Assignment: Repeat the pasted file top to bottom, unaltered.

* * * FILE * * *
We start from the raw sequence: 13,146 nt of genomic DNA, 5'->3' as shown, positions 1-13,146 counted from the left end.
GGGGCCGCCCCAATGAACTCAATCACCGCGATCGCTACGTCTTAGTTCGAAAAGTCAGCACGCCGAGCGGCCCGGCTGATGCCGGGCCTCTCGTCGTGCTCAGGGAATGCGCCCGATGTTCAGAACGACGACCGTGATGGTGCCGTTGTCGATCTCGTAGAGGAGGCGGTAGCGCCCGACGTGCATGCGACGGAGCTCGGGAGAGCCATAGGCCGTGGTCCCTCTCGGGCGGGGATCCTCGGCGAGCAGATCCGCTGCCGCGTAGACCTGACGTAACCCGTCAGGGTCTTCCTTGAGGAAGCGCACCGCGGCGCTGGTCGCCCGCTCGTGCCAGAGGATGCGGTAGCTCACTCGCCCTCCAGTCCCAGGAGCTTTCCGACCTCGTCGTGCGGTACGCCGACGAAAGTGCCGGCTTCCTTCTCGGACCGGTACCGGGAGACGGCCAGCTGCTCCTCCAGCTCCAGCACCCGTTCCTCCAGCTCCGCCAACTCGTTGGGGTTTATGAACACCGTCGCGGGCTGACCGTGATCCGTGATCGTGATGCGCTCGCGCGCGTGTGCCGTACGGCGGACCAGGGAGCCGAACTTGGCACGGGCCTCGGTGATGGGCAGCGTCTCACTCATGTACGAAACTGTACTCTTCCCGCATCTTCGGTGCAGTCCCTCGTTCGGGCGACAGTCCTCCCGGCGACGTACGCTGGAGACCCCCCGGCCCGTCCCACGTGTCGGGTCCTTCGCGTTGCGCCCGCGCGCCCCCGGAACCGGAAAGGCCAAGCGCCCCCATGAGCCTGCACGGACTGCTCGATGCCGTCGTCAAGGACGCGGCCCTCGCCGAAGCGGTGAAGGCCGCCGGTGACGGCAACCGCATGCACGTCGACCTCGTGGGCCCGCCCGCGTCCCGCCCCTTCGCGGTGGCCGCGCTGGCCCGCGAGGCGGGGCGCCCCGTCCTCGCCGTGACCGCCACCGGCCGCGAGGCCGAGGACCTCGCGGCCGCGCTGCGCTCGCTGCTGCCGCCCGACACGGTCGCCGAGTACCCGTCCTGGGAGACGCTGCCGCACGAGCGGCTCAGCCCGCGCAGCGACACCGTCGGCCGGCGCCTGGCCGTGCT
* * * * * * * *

We start from the raw sequence: 13,146 nt of genomic DNA, 5'->3' as shown, positions 1-13,146 counted from the left end.
GGGGCCGCCCCAATGAACTCAATCACCGCGATCGCTACGTCTTAGTTCGAAAAGTCAGCACGCCGAGCGGCCCGGCTGATGCCGGGCCTCTCGTCGTGCTCAGGGAATGCGCCCGATGTTCAGAACGACGACCGTGATGGTGCCGTTGTCGATCTCGTAGAGGAGGCGGTAGCGCCCGACGTGCATGCGACGGAGCTCGGGAGAGCCATAGGCCGTGGTCCCTCTCGGGCGGGGATCCTCGGCGAGCAGATCCGCTGCCGCGTAGACCTGACGTAACCCGTCAGGGTCTTCCTTGAGGAAGCGCACCGCGGCGCTGGTCGCCCGCTCGTGCCAGAGGATGCGGTAGCTCACTCGCCCTCCAGTCCCAGGAGCTTTCCGACCTCGTCGTGCGGTACGCCGACGAAAGTGCCGGCTTCCTTCTCGGACCGGTACCGGGAGACGGCCAGCTGCTCCTCCAGCTCCAGCACCCGTTCCTCCAGCTCCGCCAACTCGTTGGGGTTTATGAACACCGTCGCGGGCTGACCGTGATCCGTGATCGTGATGCGCTCGCGCGCGTGTGCCGTACGGCGGACCAGGGAGCCGAACTTGGCACGGGCCTCGGTGATGGGCAGCGTCTCACTCATGTACGAAACTGTACTCTTCCCGCATCTTCGGTGCAGTCCCTCGTTCGGGCGACAGTCCTCCCGGCGACGTACGCTGGAGACCCCCCGGCCCGTCCCACGTGTCGGGTCCTTCGCGTTGCGCCCGCGCGCCCCCGGAACCGGAAAGGCCAAGCGCCCCCATGAGCCTGCACGGACTGCTCGATGCCGTCGTCAAGGACGCGGCCCTCGCCGAAGCGGTGAAGGCCGCCGGTGACGGCAACCGCATGCACGTCGACCTCGTGGGCCCGCCCGCGTCCCGCCCCTTCGCGGTGGCCGCGCTGGCCCGCGAGGCGGGGCGCCCCGTCCTCGCCGTGACCGCCACCGGCCGCGAGGCCGAGGACCTCGCGGCCGCGCTGCGCTCGCTGCTGCCGCCCGACACGGTCGCCGAGTACCCGTCCTGGGAGACGCTGCCGCACGAGCGGCTCAGCCCGCGCAGCGACACCGTCGGCCGGCGCCTGGCCGTGCT